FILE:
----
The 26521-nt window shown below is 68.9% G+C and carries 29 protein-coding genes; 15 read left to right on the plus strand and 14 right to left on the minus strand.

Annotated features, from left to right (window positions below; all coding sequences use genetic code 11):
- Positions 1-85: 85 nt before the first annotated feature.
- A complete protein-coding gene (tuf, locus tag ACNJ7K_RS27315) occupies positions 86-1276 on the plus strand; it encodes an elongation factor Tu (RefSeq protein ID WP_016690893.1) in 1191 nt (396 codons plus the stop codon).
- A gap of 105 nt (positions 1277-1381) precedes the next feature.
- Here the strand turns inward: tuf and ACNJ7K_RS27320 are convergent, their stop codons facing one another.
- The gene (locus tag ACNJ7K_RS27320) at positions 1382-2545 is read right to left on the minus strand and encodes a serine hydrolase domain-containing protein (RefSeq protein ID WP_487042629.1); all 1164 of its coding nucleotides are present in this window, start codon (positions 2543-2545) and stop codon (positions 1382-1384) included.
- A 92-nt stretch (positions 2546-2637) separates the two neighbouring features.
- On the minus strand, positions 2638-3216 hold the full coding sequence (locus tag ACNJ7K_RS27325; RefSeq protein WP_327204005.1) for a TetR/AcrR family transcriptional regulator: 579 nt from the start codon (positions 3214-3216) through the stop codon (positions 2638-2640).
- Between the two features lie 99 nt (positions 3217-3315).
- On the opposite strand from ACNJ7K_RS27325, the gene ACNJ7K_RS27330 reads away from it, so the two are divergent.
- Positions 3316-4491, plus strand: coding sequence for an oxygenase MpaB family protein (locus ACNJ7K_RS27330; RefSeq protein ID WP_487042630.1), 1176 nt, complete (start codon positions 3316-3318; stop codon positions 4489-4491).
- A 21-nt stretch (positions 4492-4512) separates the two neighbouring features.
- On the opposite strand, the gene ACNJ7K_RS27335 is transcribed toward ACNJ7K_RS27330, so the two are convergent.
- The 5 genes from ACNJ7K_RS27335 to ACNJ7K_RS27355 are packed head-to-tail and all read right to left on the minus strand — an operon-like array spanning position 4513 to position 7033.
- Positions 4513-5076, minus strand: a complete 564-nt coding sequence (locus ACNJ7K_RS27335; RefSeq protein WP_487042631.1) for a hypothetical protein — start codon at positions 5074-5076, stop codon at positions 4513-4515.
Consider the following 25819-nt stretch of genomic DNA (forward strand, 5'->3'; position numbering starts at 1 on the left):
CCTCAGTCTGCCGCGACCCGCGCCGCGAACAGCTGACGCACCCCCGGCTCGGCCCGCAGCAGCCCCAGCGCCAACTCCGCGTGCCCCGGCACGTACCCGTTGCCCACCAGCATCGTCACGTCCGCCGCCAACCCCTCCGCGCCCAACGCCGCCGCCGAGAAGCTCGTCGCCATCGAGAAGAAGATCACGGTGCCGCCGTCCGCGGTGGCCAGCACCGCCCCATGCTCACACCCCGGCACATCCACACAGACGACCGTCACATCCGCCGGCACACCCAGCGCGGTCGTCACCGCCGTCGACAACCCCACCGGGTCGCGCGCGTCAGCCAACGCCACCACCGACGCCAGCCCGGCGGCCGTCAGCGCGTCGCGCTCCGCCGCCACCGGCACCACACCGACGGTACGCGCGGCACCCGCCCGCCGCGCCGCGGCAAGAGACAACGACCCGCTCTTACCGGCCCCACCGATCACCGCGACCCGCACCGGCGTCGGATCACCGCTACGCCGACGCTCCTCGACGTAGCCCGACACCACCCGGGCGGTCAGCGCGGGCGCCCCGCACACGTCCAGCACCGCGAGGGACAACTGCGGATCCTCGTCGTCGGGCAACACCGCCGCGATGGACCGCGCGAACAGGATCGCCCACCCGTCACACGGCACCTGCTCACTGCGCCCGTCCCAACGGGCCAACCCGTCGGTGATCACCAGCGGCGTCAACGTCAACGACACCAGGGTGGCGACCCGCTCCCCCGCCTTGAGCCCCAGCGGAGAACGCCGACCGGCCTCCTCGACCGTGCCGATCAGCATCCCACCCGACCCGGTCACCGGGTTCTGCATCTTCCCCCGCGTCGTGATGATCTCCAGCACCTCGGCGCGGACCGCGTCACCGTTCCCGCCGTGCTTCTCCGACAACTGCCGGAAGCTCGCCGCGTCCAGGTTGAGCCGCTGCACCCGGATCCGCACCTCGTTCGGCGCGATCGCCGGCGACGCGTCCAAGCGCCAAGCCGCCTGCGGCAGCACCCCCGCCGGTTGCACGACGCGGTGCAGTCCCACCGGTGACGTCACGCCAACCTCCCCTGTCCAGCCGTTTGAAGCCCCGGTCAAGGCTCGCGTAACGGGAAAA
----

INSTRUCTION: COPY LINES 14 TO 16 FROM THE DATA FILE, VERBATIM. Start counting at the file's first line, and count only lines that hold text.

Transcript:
- On the opposite strand, the gene ACNJ7K_RS27335 is transcribed toward ACNJ7K_RS27330, so the two are convergent.
- The 5 genes from ACNJ7K_RS27335 to ACNJ7K_RS27355 are packed head-to-tail and all read right to left on the minus strand — an operon-like array spanning position 4513 to position 7033.
- Positions 4513-5076, minus strand: a complete 564-nt coding sequence (locus ACNJ7K_RS27335; RefSeq protein WP_487042631.1) for a hypothetical protein — start codon at positions 5074-5076, stop codon at positions 4513-4515.